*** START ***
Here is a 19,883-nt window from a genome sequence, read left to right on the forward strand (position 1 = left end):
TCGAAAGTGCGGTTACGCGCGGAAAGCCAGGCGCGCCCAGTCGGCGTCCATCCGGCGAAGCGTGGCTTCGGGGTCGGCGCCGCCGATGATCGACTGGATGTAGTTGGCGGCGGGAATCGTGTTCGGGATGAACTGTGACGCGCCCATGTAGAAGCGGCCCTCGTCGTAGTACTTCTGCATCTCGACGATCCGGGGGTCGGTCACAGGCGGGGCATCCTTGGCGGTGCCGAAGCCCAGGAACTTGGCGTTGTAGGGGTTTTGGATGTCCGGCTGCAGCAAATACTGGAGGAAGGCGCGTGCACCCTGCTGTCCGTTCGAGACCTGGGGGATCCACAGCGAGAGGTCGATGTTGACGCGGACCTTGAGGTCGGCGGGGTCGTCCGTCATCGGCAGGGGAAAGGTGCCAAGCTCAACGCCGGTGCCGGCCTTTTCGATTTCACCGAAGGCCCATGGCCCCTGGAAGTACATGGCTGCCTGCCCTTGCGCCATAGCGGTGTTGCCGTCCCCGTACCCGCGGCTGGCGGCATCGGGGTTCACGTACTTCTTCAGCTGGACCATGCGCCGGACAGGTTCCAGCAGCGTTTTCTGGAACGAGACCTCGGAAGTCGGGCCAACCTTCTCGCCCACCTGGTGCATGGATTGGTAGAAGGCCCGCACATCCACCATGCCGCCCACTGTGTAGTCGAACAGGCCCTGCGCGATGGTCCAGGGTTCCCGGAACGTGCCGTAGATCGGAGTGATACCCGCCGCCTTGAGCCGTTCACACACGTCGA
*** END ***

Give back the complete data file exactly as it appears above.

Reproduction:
Here is a 19,883-nt window from a genome sequence, read left to right on the forward strand (position 1 = left end):
TCGAAAGTGCGGTTACGCGCGGAAAGCCAGGCGCGCCCAGTCGGCGTCCATCCGGCGAAGCGTGGCTTCGGGGTCGGCGCCGCCGATGATCGACTGGATGTAGTTGGCGGCGGGAATCGTGTTCGGGATGAACTGTGACGCGCCCATGTAGAAGCGGCCCTCGTCGTAGTACTTCTGCATCTCGACGATCCGGGGGTCGGTCACAGGCGGGGCATCCTTGGCGGTGCCGAAGCCCAGGAACTTGGCGTTGTAGGGGTTTTGGATGTCCGGCTGCAGCAAATACTGGAGGAAGGCGCGTGCACCCTGCTGTCCGTTCGAGACCTGGGGGATCCACAGCGAGAGGTCGATGTTGACGCGGACCTTGAGGTCGGCGGGGTCGTCCGTCATCGGCAGGGGAAAGGTGCCAAGCTCAACGCCGGTGCCGGCCTTTTCGATTTCACCGAAGGCCCATGGCCCCTGGAAGTACATGGCTGCCTGCCCTTGCGCCATAGCGGTGTTGCCGTCCCCGTACCCGCGGCTGGCGGCATCGGGGTTCACGTACTTCTTCAGCTGGACCATGCGCCGGACAGGTTCCAGCAGCGTTTTCTGGAACGAGACCTCGGAAGTCGGGCCAACCTTCTCGCCCACCTGGTGCATGGATTGGTAGAAGGCCCGCACATCCACCATGCCGCCCACTGTGTAGTCGAACAGGCCCTGCGCGATGGTCCAGGGTTCCCGGAACGTGCCGTAGATCGGAGTGATACCCGCCGCCTTGAGCCGTTCACACACGTCGA